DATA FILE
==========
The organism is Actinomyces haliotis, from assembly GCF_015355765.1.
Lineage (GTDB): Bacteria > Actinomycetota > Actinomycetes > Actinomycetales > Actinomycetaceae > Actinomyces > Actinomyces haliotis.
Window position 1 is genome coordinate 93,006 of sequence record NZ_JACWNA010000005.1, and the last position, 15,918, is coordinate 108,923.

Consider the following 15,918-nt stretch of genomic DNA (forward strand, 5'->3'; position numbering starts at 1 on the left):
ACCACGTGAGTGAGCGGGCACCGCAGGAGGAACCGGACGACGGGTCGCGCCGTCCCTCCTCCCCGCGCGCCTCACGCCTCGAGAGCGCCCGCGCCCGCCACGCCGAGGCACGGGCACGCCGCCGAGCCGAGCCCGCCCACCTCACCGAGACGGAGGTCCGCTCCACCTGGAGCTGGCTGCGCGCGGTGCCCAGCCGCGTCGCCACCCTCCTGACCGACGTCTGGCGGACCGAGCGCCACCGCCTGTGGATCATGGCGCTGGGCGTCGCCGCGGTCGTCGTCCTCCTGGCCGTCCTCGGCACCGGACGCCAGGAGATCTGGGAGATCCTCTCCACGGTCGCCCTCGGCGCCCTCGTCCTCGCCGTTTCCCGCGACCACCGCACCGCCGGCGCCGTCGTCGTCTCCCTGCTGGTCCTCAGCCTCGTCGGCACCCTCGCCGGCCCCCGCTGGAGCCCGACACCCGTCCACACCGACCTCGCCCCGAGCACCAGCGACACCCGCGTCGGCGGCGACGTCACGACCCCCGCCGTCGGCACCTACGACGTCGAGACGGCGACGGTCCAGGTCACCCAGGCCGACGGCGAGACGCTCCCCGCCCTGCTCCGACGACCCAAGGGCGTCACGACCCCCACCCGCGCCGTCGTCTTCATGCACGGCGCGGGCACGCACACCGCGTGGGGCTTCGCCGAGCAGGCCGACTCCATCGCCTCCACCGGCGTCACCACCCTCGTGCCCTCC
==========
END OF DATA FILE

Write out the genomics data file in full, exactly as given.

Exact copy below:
The organism is Actinomyces haliotis, from assembly GCF_015355765.1.
Lineage (GTDB): Bacteria > Actinomycetota > Actinomycetes > Actinomycetales > Actinomycetaceae > Actinomyces > Actinomyces haliotis.
Window position 1 is genome coordinate 93,006 of sequence record NZ_JACWNA010000005.1, and the last position, 15,918, is coordinate 108,923.

Consider the following 15,918-nt stretch of genomic DNA (forward strand, 5'->3'; position numbering starts at 1 on the left):
ACCACGTGAGTGAGCGGGCACCGCAGGAGGAACCGGACGACGGGTCGCGCCGTCCCTCCTCCCCGCGCGCCTCACGCCTCGAGAGCGCCCGCGCCCGCCACGCCGAGGCACGGGCACGCCGCCGAGCCGAGCCCGCCCACCTCACCGAGACGGAGGTCCGCTCCACCTGGAGCTGGCTGCGCGCGGTGCCCAGCCGCGTCGCCACCCTCCTGACCGACGTCTGGCGGACCGAGCGCCACCGCCTGTGGATCATGGCGCTGGGCGTCGCCGCGGTCGTCGTCCTCCTGGCCGTCCTCGGCACCGGACGCCAGGAGATCTGGGAGATCCTCTCCACGGTCGCCCTCGGCGCCCTCGTCCTCGCCGTTTCCCGCGACCACCGCACCGCCGGCGCCGTCGTCGTCTCCCTGCTGGTCCTCAGCCTCGTCGGCACCCTCGCCGGCCCCCGCTGGAGCCCGACACCCGTCCACACCGACCTCGCCCCGAGCACCAGCGACACCCGCGTCGGCGGCGACGTCACGACCCCCGCCGTCGGCACCTACGACGTCGAGACGGCGACGGTCCAGGTCACCCAGGCCGACGGCGAGACGCTCCCCGCCCTGCTCCGACGACCCAAGGGCGTCACGACCCCCACCCGCGCCGTCGTCTTCATGCACGGCGCGGGCACGCACACCGCGTGGGGCTTCGCCGAGCAGGCCGACTCCATCGCCTCCACCGGCGTCACCACCCTCGTGCCCTCC